Following on from the recent interview with Shaun O’Boyle, we’re going to head off in a very different direction, with Jonathan van Smit! Jonathan has produced work that I have no doubt with inspire some of the documentary, reportage and street photography fans out there….
“I’m a 65 year old New Zealander (born in the UK) living in Hong Kong. I moved to Hong six years ago when I switched careers after working in technology. I’m now have a self-employed role in a wealth management partnership which provides more freedom to take time off for photography. I’ve been taking photographs semi-seriously for about 5-6 years, and am self-taught. I don’t believe in retirement so hope to continue my current lifestyle…..at least while I’m still kicking.”
Q. Lets start with the ‘Heart of Darkness – Phnom Penh’, which you describe as your most developed of the three projects we’re going to discuss on TPF. From our discussions to date, I get the impression that you tend to pursue questions or ideas, into the field… that ultimately this is why you photograph. Is this true and if so, which questions inspired you to shoot this project?
“The reasons I take photos is many layered, and I’m not sure I even understand most of them. I don’t consider my images to be documentary or reportage or street photos. They’re more subjective and personal.
Like many photographers, I’m always restless and curious, have an impulse to create albeit in a clumsy sort of way, and have a strong desire to see what’s around the next corner and explore worlds that are different to mine. I’m also interested in how people react to adversity in their lives, in economic marginalization and injustice.Usually, I simply walk around a lot in places that interest me, take lots of photos, and then later organize these loosely into an initial theme, producing a tighter narrative as more photos emerge and a ‘story’ develops. [Friend] Chris Minko’s lyrics haunted me, and I enjoy listening to ‘Krom’, his delta blues band based in Phnom Penh. It was a natural progression to try and use the lyrics as a basis for a photography project.” “she no like but she do no money, no eat love you like monkey i no lie, i speak true“ Q. There could be many ways to break into such a project. Where and how did you start?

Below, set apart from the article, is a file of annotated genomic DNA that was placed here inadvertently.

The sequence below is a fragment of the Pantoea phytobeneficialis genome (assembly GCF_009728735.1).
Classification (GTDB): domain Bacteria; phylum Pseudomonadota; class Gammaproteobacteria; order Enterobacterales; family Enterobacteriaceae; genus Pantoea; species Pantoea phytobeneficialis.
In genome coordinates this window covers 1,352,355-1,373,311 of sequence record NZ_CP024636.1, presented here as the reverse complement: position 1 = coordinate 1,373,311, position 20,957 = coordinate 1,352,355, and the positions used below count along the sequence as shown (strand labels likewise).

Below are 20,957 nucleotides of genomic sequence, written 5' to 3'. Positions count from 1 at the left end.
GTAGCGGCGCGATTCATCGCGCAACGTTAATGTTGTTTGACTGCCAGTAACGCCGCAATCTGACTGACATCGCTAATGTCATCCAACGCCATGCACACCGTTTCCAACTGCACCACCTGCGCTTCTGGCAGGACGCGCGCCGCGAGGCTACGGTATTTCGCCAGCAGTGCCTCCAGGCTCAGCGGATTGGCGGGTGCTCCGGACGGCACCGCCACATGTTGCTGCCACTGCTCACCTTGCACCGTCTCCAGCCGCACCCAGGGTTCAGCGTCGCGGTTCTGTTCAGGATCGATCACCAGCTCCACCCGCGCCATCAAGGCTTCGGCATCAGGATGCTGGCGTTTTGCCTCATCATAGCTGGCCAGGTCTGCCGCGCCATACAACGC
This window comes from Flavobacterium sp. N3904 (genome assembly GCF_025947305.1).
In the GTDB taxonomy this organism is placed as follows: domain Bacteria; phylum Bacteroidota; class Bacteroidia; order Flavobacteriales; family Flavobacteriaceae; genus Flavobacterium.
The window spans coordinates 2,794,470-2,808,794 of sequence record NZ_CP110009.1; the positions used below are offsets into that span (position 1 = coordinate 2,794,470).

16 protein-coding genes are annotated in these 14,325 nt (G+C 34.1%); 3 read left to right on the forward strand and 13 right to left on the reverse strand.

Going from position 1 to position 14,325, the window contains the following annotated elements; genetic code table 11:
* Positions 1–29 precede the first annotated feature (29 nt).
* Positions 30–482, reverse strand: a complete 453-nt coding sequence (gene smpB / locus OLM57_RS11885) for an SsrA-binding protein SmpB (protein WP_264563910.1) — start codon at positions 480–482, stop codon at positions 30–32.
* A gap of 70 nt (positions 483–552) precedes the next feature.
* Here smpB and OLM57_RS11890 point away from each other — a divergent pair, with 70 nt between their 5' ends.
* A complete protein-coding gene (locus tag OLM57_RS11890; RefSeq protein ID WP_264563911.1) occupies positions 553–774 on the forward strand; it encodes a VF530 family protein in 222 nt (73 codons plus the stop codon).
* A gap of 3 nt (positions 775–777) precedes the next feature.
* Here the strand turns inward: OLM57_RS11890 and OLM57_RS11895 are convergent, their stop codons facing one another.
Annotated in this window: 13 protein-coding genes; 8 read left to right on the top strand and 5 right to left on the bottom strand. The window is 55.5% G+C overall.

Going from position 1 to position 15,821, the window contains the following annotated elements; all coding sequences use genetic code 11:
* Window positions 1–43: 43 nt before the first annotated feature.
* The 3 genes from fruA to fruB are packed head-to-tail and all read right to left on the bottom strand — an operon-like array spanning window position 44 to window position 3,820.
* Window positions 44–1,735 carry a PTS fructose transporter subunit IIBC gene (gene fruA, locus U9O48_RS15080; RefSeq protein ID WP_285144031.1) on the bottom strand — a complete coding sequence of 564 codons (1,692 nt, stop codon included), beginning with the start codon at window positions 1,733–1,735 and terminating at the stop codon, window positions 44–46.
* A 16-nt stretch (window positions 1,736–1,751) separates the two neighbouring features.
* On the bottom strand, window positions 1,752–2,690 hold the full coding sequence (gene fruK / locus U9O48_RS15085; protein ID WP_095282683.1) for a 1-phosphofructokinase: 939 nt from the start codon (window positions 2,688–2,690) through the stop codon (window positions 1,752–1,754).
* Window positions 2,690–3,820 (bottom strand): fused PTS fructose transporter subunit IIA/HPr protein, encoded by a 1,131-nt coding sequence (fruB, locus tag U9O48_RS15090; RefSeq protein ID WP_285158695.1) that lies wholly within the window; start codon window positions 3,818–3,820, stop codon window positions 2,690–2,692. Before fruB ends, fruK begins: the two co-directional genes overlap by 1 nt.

“Access is probably the biggest challenge facing many photographers, and it’s certainly mine. On my first couple of trips to Phnom Penh, I just walked around for hours every day to get my bearings, keeping my eyes open, venturing into alleyways and small streets during the day, and bars at night. I also try to ‘go local’ as much as possible, and this leads to interesting encounters. Then the ideas begin to emerge, and we bump into people who can potentially help. After a few trips, I had a small network of people who could help. Tuk tuk drivers, bar hostesses, a drug dealer, and so on.”
Q. I think it was Salgado who described the immersion associated with shooting projects as being rather like a standard distribution curve, or ‘admirals hat/bell curve’ and this struck a chord with me. It takes time to get beneath the surface and your trajectory deepens and then, without necessarily knowing how or why, you head back towards the surface and things tail off. Can you relate to this and, if so, where are you with this project?
“I guess things tail off for many reasons. Perhaps lack of access to darker parts of the story, a desire to follow another line of exploration, even a need to let a partly completed idea lie fallow for a while. The Heart of Darkness project spooked me quite a bit, emotionally and also because some of the situations were a little dodgy. Human lives can sometimes take a tragic trajectory, and this certainly affected me to the point where I need to take a recovery break.”
Q. Not all projects end up going where the photographer expects when they start out. Where have Chris Minko’s lyrics taken you?
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